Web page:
A 300 kW CraftEngine can supply 1,650 MWh electricity and reduce 800 tonnes of CO2 emissions annually by using engine cooling water only.

Shipping + waste heat recovery=less fuel and CO2 emissions

What can the shipping companies do to lower their CO2 emissions? Mattias, who attended the Sulphur Cap 2020 Conference in Amsterdam in April, shares his takeaways from the event and outlines some of the options available to the industry.

In April, the International Maritime Organization (IMO) gave shipping nations its biggest challenge yet: to reduce the sulphur content in ship fuel from 3.5 down to 0.5 % by 2020, and eliminate all CO2 emissions by 2050. Needless to say, it will be an expensive undertaking for shipping companies to reach those targets. So, what choices do they have and what’s the cheapest route? 

The Paris Agreement: the shipping industry gets onboard

CO2 emissions from the shipping industry totals 3 % of global emissions (around 45 billion tonnes of CO2) and various studies project shipping’s GHG emissions to grow if tough measures are not taken. For example, the 3rd IMO GHG study foresees an increase of shipping's GHG emissions from 50 up to 250 % by 2050. The 1.5 °C global warming scenario, agreed to in Paris under the UN’s Framework Convention on Climate Change, would however require complete decarbonization of the shipping industry between 2035 and 2050. If shipping emissions peak early or already start to decline, the transition can take longer. However, if it peaks at a later stage, a steeper decline of shipping's CO2 emissions would be needed, with a reduction to zero by 2035. Decarbonization of shipping by 2035 is one of the proposals currently discussed.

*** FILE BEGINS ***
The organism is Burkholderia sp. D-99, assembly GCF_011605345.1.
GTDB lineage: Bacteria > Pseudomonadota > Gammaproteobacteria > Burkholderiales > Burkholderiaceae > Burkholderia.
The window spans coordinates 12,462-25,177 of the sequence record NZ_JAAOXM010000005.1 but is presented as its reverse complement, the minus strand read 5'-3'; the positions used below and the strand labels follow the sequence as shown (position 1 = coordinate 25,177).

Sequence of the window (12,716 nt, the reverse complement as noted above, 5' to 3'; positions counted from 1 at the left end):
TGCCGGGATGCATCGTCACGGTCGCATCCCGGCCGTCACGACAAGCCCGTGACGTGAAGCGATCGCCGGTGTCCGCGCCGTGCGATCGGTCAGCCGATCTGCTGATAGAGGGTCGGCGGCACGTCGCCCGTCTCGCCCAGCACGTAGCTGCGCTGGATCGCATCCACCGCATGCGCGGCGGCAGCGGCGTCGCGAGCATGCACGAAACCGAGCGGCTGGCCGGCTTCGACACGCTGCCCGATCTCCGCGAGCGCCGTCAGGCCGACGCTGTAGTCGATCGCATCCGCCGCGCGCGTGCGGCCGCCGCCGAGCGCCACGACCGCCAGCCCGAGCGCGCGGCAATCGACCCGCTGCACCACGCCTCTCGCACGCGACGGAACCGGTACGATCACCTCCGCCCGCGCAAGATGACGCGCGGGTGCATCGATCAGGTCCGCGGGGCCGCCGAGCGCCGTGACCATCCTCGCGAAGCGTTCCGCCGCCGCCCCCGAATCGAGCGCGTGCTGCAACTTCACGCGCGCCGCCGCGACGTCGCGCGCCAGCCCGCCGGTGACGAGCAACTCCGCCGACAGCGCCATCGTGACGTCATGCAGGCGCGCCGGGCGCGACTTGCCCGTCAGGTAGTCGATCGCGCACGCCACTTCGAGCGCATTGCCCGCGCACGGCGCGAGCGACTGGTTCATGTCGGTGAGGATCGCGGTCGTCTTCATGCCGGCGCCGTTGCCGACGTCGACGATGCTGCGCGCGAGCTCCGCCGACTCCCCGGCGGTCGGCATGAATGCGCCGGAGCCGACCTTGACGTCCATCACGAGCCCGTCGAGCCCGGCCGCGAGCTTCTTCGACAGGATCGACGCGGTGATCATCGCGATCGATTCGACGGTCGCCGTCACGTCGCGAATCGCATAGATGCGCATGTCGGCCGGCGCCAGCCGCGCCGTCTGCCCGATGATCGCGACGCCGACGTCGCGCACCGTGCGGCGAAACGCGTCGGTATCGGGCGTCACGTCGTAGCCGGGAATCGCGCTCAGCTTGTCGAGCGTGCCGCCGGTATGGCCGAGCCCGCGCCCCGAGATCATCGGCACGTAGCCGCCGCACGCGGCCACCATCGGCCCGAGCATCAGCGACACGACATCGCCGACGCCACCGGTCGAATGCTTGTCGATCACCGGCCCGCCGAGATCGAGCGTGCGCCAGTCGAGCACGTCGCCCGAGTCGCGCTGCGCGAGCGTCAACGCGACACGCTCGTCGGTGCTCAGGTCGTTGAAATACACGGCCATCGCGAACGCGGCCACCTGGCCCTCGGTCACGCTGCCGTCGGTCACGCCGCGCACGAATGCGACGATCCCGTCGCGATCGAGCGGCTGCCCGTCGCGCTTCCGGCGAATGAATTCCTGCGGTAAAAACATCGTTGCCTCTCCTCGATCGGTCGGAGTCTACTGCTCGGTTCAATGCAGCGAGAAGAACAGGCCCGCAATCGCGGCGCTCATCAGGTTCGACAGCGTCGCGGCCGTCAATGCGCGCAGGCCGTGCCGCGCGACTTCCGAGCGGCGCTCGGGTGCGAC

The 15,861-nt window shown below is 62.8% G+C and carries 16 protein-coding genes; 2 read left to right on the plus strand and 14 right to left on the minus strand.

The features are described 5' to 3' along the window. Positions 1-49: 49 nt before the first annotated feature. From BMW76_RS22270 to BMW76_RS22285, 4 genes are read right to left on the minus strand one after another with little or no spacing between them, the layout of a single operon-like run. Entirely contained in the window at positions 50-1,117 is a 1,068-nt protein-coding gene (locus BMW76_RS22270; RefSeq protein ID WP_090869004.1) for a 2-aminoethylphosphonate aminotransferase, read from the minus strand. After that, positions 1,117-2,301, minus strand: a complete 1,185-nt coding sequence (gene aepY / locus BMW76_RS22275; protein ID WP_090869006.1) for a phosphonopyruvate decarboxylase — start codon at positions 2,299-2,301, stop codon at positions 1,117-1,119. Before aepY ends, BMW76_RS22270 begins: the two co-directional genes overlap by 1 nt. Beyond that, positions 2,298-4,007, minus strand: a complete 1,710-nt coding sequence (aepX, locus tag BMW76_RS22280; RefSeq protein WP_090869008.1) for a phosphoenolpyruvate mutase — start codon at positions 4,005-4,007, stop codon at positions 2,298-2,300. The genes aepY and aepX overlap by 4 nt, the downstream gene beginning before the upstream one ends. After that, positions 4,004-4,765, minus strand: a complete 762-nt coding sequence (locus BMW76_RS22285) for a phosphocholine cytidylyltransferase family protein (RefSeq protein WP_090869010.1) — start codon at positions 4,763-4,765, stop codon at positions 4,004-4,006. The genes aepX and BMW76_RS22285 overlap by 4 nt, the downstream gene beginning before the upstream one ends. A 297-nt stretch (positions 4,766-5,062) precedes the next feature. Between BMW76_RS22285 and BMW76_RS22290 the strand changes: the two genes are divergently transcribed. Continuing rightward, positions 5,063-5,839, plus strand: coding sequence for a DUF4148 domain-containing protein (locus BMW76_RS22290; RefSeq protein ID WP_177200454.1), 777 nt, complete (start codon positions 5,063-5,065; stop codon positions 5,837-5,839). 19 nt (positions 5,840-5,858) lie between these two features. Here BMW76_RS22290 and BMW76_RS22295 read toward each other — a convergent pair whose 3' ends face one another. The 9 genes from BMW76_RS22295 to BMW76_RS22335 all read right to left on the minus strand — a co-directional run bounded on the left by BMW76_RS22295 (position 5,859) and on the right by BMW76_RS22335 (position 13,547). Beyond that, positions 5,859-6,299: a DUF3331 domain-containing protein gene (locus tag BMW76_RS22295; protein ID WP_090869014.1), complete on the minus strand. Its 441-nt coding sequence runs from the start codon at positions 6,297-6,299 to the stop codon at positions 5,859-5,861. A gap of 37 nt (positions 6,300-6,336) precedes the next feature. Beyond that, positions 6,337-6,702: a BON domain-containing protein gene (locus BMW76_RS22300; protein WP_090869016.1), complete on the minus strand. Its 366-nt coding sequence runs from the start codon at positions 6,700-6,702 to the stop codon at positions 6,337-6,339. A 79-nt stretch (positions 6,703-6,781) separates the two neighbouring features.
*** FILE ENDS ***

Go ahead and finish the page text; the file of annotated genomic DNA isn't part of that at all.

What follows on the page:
The average life of a ship is about 25 years, which makes it vital to start improving current ships and not just new ones. Even if all shipowners would order zero-emission vessels starting today, there would still be a considerable share of vessels that would not reach the emission targets. While sulphur can be removed through gas treatment, GHG emissions is a much harder challenge to crack. 

Recovering waste heat from the ship engines or changing to a more environmentally friendly fuel are some ways to significantly reduce emissions. 

The first challenge: the 2020 sulphur cap 

To limit the emissions of sulphur, shipping companies will have to either install new exhaust gas treatment systems such as scrubbers and filters or start using a cleaner fuel (e.g. marine gas oil). 

Applying a gas treatment system is costly and will require a rebuild of the main component of the catalyst and instalment of new systems that have a delivery time of up to five years. The other option of using a cleaner fuel also comes at a price; it is estimated that this measure will increase operational costs by 50 %. That said, ship operators are most likely to go with this last option, which means they’ll look for ways to reduce their fuel consumption to keep the costs down.

One way to keep the costs down is by turning a vessel’s waste heat into electricity. Waste heat recovery is a smart investment as it tackles both goals at the same time – less fuel means less emissions. 

Viking Heat Engines has developed a heat engine specially designed for waste heat recovery that can easily be installed onboard ships. It’s called the CraftEngine and allows ship operators to use up to 5 % less fuel across all operating conditions without affecting the performance of the engines in any negative way. The CraftEngine can turn exhaust gas, jacket water and scavenge air, or a combination of all three, into electricity.

By implementing the CraftEngine, big sea vessels with 55 MW engines can save EUR 700,000 and 800 tonnes CO2 per year and smaller vessels such as car ferries with 23 MW engines can save EUR 350,000 and 400 tonnes CO2 per year.

Putting the CraftEngine into a global perspective, it has the potential to reduce 45 million tonnes COper year, which is about the same amount as Norway's total annual CO2 emissions. 

This blog post has been written by Mattias Nilsson, Development Engineer at Viking Heat Engines Germany. You can reach Mattias at mattias.nilsson@vikingheatengines.com.



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